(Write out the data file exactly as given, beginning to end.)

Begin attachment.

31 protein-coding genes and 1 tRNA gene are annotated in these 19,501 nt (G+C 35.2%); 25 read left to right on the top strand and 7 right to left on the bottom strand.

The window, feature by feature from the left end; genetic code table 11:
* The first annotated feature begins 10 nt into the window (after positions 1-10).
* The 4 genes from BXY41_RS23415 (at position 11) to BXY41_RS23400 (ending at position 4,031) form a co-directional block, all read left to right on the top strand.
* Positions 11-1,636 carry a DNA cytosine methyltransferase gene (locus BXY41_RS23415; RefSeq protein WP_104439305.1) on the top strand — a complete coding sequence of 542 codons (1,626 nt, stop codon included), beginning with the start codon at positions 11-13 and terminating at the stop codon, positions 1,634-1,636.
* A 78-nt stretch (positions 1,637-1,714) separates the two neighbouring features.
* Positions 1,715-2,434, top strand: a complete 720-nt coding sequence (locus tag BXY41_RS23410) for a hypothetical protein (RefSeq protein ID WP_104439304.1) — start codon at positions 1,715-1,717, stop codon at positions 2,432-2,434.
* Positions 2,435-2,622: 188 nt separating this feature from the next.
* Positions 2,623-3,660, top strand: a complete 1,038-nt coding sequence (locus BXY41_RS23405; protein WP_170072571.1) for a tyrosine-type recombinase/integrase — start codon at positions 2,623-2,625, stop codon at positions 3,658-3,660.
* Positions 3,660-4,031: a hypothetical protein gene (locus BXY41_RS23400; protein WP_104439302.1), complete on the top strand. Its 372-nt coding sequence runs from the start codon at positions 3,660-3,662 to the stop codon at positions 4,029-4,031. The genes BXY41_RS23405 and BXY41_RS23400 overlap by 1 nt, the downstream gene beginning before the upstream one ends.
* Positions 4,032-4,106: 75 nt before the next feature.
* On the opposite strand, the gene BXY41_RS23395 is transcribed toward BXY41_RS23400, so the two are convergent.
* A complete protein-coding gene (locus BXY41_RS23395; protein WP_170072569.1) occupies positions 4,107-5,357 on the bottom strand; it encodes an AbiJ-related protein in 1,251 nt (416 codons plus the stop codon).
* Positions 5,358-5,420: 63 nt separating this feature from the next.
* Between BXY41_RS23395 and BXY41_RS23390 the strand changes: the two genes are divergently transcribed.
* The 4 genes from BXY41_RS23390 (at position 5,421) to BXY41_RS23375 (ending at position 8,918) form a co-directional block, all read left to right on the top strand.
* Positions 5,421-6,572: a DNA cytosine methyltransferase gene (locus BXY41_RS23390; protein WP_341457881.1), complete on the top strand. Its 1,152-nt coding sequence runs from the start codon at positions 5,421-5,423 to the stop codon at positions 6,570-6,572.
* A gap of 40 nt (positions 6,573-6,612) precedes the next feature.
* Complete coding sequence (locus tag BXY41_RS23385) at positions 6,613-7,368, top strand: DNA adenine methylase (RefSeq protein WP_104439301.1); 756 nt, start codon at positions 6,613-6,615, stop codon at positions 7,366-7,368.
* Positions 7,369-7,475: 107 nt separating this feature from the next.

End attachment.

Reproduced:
31 protein-coding genes and 1 tRNA gene are annotated in these 19,501 nt (G+C 35.2%); 25 read left to right on the top strand and 7 right to left on the bottom strand.

The window, feature by feature from the left end; genetic code table 11:
* The first annotated feature begins 10 nt into the window (after positions 1-10).
* The 4 genes from BXY41_RS23415 (at position 11) to BXY41_RS23400 (ending at position 4,031) form a co-directional block, all read left to right on the top strand.
* Positions 11-1,636 carry a DNA cytosine methyltransferase gene (locus BXY41_RS23415; RefSeq protein WP_104439305.1) on the top strand — a complete coding sequence of 542 codons (1,626 nt, stop codon included), beginning with the start codon at positions 11-13 and terminating at the stop codon, positions 1,634-1,636.
* A 78-nt stretch (positions 1,637-1,714) separates the two neighbouring features.
* Positions 1,715-2,434, top strand: a complete 720-nt coding sequence (locus tag BXY41_RS23410) for a hypothetical protein (RefSeq protein ID WP_104439304.1) — start codon at positions 1,715-1,717, stop codon at positions 2,432-2,434.
* Positions 2,435-2,622: 188 nt separating this feature from the next.
* Positions 2,623-3,660, top strand: a complete 1,038-nt coding sequence (locus BXY41_RS23405; protein WP_170072571.1) for a tyrosine-type recombinase/integrase — start codon at positions 2,623-2,625, stop codon at positions 3,658-3,660.
* Positions 3,660-4,031: a hypothetical protein gene (locus BXY41_RS23400; protein WP_104439302.1), complete on the top strand. Its 372-nt coding sequence runs from the start codon at positions 3,660-3,662 to the stop codon at positions 4,029-4,031. The genes BXY41_RS23405 and BXY41_RS23400 overlap by 1 nt, the downstream gene beginning before the upstream one ends.
* Positions 4,032-4,106: 75 nt before the next feature.
* On the opposite strand, the gene BXY41_RS23395 is transcribed toward BXY41_RS23400, so the two are convergent.
* A complete protein-coding gene (locus BXY41_RS23395; protein WP_170072569.1) occupies positions 4,107-5,357 on the bottom strand; it encodes an AbiJ-related protein in 1,251 nt (416 codons plus the stop codon).
* Positions 5,358-5,420: 63 nt separating this feature from the next.
* Between BXY41_RS23395 and BXY41_RS23390 the strand changes: the two genes are divergently transcribed.
* The 4 genes from BXY41_RS23390 (at position 5,421) to BXY41_RS23375 (ending at position 8,918) form a co-directional block, all read left to right on the top strand.
* Positions 5,421-6,572: a DNA cytosine methyltransferase gene (locus BXY41_RS23390; protein WP_341457881.1), complete on the top strand. Its 1,152-nt coding sequence runs from the start codon at positions 5,421-5,423 to the stop codon at positions 6,570-6,572.
* A gap of 40 nt (positions 6,573-6,612) precedes the next feature.
* Complete coding sequence (locus tag BXY41_RS23385) at positions 6,613-7,368, top strand: DNA adenine methylase (RefSeq protein WP_104439301.1); 756 nt, start codon at positions 6,613-6,615, stop codon at positions 7,366-7,368.
* Positions 7,369-7,475: 107 nt separating this feature from the next.